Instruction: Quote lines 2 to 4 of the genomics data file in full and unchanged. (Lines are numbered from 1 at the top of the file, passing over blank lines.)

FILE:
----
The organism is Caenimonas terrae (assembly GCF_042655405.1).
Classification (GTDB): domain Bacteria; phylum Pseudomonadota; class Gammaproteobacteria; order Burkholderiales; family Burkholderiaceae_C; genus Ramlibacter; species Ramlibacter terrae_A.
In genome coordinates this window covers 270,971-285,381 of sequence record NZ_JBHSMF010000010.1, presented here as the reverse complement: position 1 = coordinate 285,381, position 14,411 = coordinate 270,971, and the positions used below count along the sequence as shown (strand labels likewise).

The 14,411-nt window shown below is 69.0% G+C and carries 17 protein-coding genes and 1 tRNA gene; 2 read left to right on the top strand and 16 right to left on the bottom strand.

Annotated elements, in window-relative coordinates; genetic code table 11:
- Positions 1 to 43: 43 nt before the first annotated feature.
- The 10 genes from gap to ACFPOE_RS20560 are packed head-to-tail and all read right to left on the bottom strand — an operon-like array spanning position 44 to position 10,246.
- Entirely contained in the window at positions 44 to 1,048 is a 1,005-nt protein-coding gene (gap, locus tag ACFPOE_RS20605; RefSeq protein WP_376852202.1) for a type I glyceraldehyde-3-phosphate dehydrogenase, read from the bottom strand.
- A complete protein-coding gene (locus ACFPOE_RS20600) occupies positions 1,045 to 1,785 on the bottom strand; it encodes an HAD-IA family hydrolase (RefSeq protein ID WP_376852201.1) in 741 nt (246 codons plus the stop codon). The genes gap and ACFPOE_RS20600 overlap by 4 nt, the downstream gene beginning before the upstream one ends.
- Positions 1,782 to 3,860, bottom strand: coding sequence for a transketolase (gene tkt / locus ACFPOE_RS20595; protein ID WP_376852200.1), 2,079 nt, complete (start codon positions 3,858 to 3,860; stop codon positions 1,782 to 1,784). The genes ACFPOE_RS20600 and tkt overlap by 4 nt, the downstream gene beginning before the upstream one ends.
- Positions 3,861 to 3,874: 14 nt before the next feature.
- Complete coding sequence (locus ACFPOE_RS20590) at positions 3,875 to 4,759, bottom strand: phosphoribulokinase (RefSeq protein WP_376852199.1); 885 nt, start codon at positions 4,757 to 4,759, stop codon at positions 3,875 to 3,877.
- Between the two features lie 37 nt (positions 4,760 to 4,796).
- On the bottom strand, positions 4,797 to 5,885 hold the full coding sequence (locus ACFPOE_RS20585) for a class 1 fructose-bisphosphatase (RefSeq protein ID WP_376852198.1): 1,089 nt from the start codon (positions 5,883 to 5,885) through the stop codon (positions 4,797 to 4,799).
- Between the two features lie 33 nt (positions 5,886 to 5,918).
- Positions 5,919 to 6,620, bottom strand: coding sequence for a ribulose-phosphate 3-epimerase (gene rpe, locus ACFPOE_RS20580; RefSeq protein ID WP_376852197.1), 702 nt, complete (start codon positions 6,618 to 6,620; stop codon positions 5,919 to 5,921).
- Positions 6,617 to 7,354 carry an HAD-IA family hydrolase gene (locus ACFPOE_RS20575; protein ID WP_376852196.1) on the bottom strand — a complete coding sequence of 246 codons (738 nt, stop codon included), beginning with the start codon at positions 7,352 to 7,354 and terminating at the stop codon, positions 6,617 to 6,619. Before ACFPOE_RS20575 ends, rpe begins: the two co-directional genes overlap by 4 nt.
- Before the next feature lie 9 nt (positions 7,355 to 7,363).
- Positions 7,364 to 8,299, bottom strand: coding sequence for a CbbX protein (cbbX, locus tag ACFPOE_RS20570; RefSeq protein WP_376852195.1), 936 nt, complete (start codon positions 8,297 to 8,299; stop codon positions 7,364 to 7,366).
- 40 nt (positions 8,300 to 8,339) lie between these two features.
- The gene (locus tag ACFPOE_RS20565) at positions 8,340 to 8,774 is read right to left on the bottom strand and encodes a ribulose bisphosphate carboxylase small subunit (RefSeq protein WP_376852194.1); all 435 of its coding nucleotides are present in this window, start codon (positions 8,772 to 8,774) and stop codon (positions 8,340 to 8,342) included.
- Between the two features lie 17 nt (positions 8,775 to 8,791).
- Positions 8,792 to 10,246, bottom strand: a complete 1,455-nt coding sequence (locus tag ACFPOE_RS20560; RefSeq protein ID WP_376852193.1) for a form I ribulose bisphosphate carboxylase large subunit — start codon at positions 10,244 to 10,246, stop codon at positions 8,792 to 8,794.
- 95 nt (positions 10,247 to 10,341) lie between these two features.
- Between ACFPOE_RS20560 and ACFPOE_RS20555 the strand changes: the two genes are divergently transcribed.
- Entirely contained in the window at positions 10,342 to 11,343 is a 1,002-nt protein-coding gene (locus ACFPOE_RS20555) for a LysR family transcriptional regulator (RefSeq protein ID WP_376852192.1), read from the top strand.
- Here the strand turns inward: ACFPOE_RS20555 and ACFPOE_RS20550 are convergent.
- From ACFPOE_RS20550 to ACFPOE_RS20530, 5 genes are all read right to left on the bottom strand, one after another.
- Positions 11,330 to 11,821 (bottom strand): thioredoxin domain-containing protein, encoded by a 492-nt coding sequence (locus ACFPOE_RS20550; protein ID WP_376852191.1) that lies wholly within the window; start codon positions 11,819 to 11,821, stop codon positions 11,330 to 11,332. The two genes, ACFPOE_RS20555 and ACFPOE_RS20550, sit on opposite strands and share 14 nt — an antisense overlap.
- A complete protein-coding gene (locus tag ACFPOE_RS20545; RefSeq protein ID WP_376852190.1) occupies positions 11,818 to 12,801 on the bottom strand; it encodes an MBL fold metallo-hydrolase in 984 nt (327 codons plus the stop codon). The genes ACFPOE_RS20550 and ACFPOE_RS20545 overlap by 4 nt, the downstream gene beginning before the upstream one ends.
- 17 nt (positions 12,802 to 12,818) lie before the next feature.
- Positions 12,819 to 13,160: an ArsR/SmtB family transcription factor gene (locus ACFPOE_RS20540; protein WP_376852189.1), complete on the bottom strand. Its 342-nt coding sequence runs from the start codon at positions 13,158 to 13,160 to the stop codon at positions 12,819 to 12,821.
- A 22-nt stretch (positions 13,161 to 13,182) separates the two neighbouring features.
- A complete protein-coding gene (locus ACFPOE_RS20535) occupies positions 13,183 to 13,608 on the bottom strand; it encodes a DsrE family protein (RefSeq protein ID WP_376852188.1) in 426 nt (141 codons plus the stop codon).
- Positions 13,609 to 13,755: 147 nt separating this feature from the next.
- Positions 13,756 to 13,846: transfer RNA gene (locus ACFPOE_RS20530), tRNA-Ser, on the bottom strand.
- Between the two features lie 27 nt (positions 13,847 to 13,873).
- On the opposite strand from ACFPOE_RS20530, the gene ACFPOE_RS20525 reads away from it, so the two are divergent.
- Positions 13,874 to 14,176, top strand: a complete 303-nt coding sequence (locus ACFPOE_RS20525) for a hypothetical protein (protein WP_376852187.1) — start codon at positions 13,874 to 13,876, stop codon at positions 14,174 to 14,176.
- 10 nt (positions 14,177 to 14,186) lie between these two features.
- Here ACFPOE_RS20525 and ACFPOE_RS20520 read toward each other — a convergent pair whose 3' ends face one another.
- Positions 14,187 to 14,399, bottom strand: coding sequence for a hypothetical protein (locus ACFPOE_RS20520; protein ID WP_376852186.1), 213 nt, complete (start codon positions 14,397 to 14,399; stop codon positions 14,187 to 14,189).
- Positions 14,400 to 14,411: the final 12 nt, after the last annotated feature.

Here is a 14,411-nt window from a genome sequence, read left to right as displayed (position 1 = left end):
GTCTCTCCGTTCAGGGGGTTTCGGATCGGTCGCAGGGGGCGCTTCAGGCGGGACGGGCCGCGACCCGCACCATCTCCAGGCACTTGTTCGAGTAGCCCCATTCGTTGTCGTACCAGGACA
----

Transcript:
Classification (GTDB): domain Bacteria; phylum Pseudomonadota; class Gammaproteobacteria; order Burkholderiales; family Burkholderiaceae_C; genus Ramlibacter; species Ramlibacter terrae_A.
In genome coordinates this window covers 270,971-285,381 of sequence record NZ_JBHSMF010000010.1, presented here as the reverse complement: position 1 = coordinate 285,381, position 14,411 = coordinate 270,971, and the positions used below count along the sequence as shown (strand labels likewise).

The 14,411-nt window shown below is 69.0% G+C and carries 17 protein-coding genes and 1 tRNA gene; 2 read left to right on the top strand and 16 right to left on the bottom strand.